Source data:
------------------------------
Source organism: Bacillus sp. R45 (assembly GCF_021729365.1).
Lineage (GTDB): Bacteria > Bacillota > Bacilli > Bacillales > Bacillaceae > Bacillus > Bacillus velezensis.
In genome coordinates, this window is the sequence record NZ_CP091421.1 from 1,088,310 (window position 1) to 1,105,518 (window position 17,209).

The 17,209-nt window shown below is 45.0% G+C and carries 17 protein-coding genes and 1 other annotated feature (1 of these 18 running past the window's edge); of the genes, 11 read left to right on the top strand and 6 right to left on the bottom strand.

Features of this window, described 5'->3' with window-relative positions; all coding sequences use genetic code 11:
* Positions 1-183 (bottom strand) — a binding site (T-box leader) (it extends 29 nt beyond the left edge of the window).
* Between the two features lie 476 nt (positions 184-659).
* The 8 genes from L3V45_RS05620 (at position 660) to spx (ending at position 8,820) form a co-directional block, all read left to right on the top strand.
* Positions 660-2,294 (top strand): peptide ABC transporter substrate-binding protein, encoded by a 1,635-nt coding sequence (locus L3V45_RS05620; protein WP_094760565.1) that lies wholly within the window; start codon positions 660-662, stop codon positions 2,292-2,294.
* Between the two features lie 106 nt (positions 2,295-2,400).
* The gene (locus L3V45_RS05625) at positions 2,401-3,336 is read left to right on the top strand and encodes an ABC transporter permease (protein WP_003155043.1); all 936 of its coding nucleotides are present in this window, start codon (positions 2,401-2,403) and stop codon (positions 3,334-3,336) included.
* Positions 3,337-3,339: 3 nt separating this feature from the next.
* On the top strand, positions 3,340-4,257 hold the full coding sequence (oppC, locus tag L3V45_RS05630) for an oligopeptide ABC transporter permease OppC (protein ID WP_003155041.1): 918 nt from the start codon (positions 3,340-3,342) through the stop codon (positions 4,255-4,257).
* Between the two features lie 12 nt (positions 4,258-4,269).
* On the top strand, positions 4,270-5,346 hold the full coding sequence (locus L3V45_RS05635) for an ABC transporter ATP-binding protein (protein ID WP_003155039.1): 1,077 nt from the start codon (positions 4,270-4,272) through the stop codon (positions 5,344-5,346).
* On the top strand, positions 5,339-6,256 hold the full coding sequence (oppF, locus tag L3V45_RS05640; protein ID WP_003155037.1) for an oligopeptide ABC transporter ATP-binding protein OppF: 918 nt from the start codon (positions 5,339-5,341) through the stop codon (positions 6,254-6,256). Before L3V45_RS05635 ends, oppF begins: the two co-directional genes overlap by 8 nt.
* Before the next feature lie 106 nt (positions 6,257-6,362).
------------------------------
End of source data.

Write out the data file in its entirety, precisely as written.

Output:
Source organism: Bacillus sp. R45 (assembly GCF_021729365.1).
Lineage (GTDB): Bacteria > Bacillota > Bacilli > Bacillales > Bacillaceae > Bacillus > Bacillus velezensis.
In genome coordinates, this window is the sequence record NZ_CP091421.1 from 1,088,310 (window position 1) to 1,105,518 (window position 17,209).

The 17,209-nt window shown below is 45.0% G+C and carries 17 protein-coding genes and 1 other annotated feature (1 of these 18 running past the window's edge); of the genes, 11 read left to right on the top strand and 6 right to left on the bottom strand.

Features of this window, described 5'->3' with window-relative positions; all coding sequences use genetic code 11:
* Positions 1-183 (bottom strand) — a binding site (T-box leader) (it extends 29 nt beyond the left edge of the window).
* Between the two features lie 476 nt (positions 184-659).
* The 8 genes from L3V45_RS05620 (at position 660) to spx (ending at position 8,820) form a co-directional block, all read left to right on the top strand.
* Positions 660-2,294 (top strand): peptide ABC transporter substrate-binding protein, encoded by a 1,635-nt coding sequence (locus L3V45_RS05620; protein WP_094760565.1) that lies wholly within the window; start codon positions 660-662, stop codon positions 2,292-2,294.
* Between the two features lie 106 nt (positions 2,295-2,400).
* The gene (locus L3V45_RS05625) at positions 2,401-3,336 is read left to right on the top strand and encodes an ABC transporter permease (protein WP_003155043.1); all 936 of its coding nucleotides are present in this window, start codon (positions 2,401-2,403) and stop codon (positions 3,334-3,336) included.
* Positions 3,337-3,339: 3 nt separating this feature from the next.
* On the top strand, positions 3,340-4,257 hold the full coding sequence (oppC, locus tag L3V45_RS05630) for an oligopeptide ABC transporter permease OppC (protein ID WP_003155041.1): 918 nt from the start codon (positions 3,340-3,342) through the stop codon (positions 4,255-4,257).
* Between the two features lie 12 nt (positions 4,258-4,269).
* On the top strand, positions 4,270-5,346 hold the full coding sequence (locus L3V45_RS05635) for an ABC transporter ATP-binding protein (protein ID WP_003155039.1): 1,077 nt from the start codon (positions 4,270-4,272) through the stop codon (positions 5,344-5,346).
* On the top strand, positions 5,339-6,256 hold the full coding sequence (oppF, locus tag L3V45_RS05640; protein ID WP_003155037.1) for an oligopeptide ABC transporter ATP-binding protein OppF: 918 nt from the start codon (positions 5,339-5,341) through the stop codon (positions 6,254-6,256). Before L3V45_RS05635 ends, oppF begins: the two co-directional genes overlap by 8 nt.
* Before the next feature lie 106 nt (positions 6,257-6,362).